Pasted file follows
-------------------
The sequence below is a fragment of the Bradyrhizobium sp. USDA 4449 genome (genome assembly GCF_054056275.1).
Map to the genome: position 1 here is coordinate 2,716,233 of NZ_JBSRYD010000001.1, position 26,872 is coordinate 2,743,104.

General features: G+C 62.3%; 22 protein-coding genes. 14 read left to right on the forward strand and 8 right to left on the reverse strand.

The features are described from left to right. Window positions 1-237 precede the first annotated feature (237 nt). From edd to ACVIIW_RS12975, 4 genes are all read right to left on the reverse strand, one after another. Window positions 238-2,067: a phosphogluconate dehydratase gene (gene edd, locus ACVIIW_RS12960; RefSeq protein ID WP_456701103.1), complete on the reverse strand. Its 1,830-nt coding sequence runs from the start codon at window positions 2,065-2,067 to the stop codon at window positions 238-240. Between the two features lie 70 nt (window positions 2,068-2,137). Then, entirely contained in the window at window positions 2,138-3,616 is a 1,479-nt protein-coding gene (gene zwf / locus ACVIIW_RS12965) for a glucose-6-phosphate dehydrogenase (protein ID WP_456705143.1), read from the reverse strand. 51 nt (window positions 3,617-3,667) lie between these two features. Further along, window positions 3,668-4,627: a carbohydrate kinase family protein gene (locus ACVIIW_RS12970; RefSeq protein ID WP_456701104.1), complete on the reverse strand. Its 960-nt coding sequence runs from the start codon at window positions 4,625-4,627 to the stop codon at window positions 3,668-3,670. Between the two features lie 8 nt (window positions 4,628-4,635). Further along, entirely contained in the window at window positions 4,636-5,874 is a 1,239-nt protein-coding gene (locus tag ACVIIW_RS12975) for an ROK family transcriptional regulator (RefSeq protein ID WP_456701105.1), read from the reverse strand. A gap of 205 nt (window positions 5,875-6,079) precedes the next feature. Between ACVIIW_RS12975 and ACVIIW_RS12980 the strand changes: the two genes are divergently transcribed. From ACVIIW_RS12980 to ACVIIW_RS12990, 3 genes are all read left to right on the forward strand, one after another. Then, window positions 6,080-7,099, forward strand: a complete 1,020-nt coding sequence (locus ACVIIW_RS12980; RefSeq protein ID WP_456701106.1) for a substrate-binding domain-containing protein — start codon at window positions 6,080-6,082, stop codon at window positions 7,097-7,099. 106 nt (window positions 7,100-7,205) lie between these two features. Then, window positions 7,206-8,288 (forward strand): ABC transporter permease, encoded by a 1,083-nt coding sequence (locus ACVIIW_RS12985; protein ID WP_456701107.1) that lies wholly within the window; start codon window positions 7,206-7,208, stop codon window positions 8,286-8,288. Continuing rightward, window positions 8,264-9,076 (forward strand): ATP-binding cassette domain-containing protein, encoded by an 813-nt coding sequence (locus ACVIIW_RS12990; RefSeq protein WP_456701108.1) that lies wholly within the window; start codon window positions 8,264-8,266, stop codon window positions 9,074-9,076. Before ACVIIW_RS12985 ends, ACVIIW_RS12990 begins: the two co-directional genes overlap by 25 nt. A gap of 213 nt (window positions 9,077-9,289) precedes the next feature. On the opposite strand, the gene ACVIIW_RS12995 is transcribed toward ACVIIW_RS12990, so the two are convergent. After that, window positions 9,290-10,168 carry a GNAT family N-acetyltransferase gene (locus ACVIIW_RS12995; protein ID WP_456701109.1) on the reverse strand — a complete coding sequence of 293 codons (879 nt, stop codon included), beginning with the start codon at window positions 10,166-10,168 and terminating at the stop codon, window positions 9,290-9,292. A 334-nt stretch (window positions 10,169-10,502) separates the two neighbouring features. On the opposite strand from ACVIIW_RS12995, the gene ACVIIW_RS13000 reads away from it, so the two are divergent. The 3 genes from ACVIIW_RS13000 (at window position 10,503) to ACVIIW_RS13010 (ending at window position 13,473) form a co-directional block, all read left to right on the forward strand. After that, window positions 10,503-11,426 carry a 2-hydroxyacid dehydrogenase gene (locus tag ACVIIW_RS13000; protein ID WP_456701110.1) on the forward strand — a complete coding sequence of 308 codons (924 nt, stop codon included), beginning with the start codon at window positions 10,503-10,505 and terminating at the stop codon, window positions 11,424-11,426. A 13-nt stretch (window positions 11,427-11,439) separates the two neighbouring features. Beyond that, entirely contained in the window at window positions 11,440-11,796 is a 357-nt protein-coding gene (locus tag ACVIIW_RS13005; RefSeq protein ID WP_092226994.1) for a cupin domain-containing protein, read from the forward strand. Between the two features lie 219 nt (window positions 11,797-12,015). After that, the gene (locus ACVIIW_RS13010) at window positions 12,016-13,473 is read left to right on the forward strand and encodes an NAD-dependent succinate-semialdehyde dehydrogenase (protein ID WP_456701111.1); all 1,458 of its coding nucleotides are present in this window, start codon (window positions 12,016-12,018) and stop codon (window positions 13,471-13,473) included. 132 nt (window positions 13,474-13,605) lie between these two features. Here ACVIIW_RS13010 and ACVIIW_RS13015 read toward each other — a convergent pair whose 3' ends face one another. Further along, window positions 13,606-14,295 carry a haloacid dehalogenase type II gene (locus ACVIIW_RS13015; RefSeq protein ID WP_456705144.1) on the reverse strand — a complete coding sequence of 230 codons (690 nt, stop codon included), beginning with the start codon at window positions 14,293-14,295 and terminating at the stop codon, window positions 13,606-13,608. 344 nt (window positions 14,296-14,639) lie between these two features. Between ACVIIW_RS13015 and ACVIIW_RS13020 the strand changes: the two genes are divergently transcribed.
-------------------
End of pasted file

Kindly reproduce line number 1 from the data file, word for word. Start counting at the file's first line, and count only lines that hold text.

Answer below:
The sequence below is a fragment of the Bradyrhizobium sp. USDA 4449 genome (genome assembly GCF_054056275.1).